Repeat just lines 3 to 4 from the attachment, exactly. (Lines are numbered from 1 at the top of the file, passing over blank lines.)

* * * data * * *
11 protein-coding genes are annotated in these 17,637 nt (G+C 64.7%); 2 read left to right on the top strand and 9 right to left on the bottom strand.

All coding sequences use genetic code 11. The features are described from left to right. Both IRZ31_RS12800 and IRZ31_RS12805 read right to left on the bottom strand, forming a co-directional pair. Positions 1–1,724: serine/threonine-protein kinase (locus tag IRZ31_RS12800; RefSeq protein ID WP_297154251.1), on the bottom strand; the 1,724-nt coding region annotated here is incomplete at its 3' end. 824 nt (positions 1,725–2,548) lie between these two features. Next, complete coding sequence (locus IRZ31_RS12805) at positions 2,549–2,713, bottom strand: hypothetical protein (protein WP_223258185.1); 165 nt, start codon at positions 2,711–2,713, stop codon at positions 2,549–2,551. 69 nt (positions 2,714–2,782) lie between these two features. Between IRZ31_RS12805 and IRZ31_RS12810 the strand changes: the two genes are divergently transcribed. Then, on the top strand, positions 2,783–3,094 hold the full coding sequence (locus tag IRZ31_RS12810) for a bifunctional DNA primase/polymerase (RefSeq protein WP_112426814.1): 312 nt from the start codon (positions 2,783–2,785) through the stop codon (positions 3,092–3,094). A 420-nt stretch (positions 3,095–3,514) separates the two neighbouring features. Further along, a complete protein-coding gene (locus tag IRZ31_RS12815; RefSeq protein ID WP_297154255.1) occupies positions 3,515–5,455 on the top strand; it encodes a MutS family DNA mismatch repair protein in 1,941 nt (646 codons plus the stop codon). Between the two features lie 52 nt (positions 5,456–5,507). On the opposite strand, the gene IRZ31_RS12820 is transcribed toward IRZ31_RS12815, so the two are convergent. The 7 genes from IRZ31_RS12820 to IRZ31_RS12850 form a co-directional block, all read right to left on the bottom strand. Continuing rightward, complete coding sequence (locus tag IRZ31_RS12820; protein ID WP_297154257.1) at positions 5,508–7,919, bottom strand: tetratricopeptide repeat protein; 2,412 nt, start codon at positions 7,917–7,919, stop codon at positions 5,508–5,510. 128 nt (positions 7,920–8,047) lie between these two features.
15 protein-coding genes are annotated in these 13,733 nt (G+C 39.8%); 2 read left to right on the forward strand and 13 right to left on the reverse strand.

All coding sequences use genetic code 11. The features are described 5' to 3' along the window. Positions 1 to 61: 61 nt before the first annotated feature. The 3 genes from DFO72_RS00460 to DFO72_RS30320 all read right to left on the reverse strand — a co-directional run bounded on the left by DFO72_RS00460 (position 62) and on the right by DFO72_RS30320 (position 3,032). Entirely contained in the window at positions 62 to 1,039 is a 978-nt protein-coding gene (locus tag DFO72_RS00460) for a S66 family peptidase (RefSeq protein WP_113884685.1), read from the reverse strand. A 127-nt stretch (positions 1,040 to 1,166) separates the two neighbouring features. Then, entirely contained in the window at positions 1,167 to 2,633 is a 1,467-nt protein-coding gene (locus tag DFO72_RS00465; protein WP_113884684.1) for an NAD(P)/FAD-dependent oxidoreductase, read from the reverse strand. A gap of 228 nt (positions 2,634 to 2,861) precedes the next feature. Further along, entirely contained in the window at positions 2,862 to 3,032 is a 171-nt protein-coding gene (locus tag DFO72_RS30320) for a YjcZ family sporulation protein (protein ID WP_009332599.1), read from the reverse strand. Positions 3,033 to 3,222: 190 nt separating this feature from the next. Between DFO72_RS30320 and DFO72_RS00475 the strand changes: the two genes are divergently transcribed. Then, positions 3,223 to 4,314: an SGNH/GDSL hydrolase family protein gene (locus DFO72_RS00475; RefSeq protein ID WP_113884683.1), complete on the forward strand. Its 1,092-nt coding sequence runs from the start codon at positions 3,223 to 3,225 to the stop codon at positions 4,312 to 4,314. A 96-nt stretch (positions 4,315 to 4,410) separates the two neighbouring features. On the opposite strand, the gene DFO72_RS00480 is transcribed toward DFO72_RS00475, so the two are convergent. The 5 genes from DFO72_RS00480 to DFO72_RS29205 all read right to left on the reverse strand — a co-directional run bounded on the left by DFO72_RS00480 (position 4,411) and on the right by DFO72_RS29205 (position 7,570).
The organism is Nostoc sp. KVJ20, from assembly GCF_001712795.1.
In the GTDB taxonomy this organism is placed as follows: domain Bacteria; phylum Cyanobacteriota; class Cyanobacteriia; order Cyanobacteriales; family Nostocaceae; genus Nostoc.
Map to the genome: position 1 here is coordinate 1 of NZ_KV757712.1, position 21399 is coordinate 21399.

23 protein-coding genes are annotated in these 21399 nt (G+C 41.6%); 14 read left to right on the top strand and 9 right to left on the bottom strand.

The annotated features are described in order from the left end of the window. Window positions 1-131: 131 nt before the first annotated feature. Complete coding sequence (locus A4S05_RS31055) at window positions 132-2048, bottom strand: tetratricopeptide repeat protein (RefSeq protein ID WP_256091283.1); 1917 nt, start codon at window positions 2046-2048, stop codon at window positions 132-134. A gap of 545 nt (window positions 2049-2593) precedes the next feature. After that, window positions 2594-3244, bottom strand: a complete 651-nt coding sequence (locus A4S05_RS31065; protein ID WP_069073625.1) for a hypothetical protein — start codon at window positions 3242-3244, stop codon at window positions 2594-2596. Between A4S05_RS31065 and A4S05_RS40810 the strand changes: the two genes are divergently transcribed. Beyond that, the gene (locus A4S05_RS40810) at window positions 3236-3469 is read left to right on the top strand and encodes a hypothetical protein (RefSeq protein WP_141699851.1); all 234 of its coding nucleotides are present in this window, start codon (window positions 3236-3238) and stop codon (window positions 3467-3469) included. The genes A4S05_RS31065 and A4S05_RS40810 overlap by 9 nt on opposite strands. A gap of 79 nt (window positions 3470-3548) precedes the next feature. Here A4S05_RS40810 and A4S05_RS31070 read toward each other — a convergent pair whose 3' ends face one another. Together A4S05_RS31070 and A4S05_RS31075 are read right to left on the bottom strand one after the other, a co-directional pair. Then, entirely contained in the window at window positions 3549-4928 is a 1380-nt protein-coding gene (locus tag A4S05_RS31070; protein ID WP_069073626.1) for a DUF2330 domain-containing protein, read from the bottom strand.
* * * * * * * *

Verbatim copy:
15 protein-coding genes are annotated in these 13,733 nt (G+C 39.8%); 2 read left to right on the forward strand and 13 right to left on the reverse strand.

All coding sequences use genetic code 11. The features are described 5' to 3' along the window. Positions 1 to 61: 61 nt before the first annotated feature. The 3 genes from DFO72_RS00460 to DFO72_RS30320 all read right to left on the reverse strand — a co-directional run bounded on the left by DFO72_RS00460 (position 62) and on the right by DFO72_RS30320 (position 3,032). Entirely contained in the window at positions 62 to 1,039 is a 978-nt protein-coding gene (locus tag DFO72_RS00460) for a S66 family peptidase (RefSeq protein WP_113884685.1), read from the reverse strand. A 127-nt stretch (positions 1,040 to 1,166) separates the two neighbouring features. Then, entirely contained in the window at positions 1,167 to 2,633 is a 1,467-nt protein-coding gene (locus tag DFO72_RS00465; protein WP_113884684.1) for an NAD(P)/FAD-dependent oxidoreductase, read from the reverse strand. A gap of 228 nt (positions 2,634 to 2,861) precedes the next feature. Further along, entirely contained in the window at positions 2,862 to 3,032 is a 171-nt protein-coding gene (locus tag DFO72_RS30320) for a YjcZ family sporulation protein (protein ID WP_009332599.1), read from the reverse strand. Positions 3,033 to 3,222: 190 nt separating this feature from the next. Between DFO72_RS30320 and DFO72_RS00475 the strand changes: the two genes are divergently transcribed. Then, positions 3,223 to 4,314: an SGNH/GDSL hydrolase family protein gene (locus DFO72_RS00475; RefSeq protein ID WP_113884683.1), complete on the forward strand. Its 1,092-nt coding sequence runs from the start codon at positions 3,223 to 3,225 to the stop codon at positions 4,312 to 4,314. A 96-nt stretch (positions 4,315 to 4,410) separates the two neighbouring features. On the opposite strand, the gene DFO72_RS00480 is transcribed toward DFO72_RS00475, so the two are convergent. The 5 genes from DFO72_RS00480 to DFO72_RS29205 all read right to left on the reverse strand — a co-directional run bounded on the left by DFO72_RS00480 (position 4,411) and on the right by DFO72_RS29205 (position 7,570).